|Direct acquisition-related costs|
|Expense as incurred.||Depends on the nature of the acquired assets. Often included in the cost basis of the acquired assets.|
|Recognize at the acquisition date and measure at fair value. Subsequent changes to the fair value of liability-classified contingent consideration are recognized in profit or loss.||No explicit guidance, and there is diversity in practice. Judgment is required when determining what standard to apply - e.g. IAS 16 or IAS 37 on initial recognition and initial and subsequent measurement. Any additional payment(s) may be expensed as incurred or the cost basis adjusted depending on circumstances.|
|Recognize when the tax basis of assets acquired and liabilities assumed differs from their accounting basis.||Generally not recognized, except for acquired tax credits or tax losses.|
|Up to one year post acquisition date to finalize the measurement of assets acquired and liabilities assumed.||Measurement is completed at the acquisition date.|
The amendments to IFRS 3 redefine a business as “an integrated set of activities and assets that is capable of being conducted and managed for the purpose of providing goods or services to customers, generating investment income (such as dividends or interest) or generating other income from ordinary activities.”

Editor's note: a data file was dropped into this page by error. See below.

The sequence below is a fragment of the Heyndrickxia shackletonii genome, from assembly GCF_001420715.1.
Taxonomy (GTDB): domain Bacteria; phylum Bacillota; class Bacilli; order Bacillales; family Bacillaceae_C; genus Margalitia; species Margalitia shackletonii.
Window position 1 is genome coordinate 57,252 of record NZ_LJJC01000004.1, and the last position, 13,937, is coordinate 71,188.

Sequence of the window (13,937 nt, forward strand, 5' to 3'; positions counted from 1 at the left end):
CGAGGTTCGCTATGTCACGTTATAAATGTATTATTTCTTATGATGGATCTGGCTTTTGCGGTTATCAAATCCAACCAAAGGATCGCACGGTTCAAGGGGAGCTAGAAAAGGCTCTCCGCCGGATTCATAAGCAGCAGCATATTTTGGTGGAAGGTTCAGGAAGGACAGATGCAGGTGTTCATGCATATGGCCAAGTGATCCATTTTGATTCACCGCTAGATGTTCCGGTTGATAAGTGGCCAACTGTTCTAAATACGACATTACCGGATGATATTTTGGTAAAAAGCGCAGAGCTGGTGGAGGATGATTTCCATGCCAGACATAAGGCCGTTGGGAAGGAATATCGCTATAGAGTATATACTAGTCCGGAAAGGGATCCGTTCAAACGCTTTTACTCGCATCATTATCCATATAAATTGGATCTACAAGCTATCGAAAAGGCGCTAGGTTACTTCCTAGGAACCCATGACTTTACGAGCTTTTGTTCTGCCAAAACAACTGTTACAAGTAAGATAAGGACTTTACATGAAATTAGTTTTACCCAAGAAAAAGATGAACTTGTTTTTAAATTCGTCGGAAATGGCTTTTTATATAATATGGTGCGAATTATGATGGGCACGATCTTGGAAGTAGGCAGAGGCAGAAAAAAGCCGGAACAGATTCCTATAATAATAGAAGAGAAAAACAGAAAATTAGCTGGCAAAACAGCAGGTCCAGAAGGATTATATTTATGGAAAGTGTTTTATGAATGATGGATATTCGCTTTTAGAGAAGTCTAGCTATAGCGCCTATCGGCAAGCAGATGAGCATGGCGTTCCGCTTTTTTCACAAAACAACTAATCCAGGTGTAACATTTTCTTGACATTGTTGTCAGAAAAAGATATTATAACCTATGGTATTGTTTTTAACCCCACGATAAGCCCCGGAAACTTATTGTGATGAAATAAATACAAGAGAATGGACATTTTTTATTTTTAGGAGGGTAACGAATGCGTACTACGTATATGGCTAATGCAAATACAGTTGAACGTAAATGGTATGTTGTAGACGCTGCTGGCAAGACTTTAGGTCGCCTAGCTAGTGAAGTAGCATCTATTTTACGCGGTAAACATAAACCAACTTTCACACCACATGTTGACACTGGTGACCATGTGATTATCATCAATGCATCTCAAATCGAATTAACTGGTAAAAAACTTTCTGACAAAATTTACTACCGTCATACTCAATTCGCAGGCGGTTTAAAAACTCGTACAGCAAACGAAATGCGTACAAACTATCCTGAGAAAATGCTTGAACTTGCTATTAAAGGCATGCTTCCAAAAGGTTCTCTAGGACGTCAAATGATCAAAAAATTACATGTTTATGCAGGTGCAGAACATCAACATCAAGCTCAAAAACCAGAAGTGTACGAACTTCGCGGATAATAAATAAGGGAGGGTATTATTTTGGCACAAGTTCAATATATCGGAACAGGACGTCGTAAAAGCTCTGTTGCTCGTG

The amended definition is still based on three pillars – inputs, processes and outputs – but it results in a number of key changes. While some are more significant than others, each play a key role in the IASB’s objective of having more consistency in applying the definition.
|Definition of outputs|
|The concept of outputs focuses on goods or services to customers.||The concept of outputs also captured lower costs. This was not helpful to distinguish between assets and businesses because often assets, for example equipment, are acquired to lower costs.|
|Missing inputs or processes|
|A set of activities and assets (set) must include at a minimum an input and a substantive process to be a business.||A set was a business even if it missed inputs or processes, as long as a market participant could continue to operate the set as a business by integrating it with its own inputs and processes. For example, a loan or investment property portfolio could be a business even if sold without the asset management function, because a market participant could provide that function.|
|The acquired process must be substantive. Guidance is provided and depends on whether the set has outputs.||No similar guidance. It was difficult to assess if an acquired process was sufficient for a set to operate as a business.|
|The presence of an organized workforce that meets certain criteria is an indicator of a substantive process. An acquired outsourcing agreement may give access to an organized workforce.||The presence of employees was generally an indicator that a business exists, especially when there were no outputs – e.g. an activity in development stage. Outsourcing arrangements were not considered.|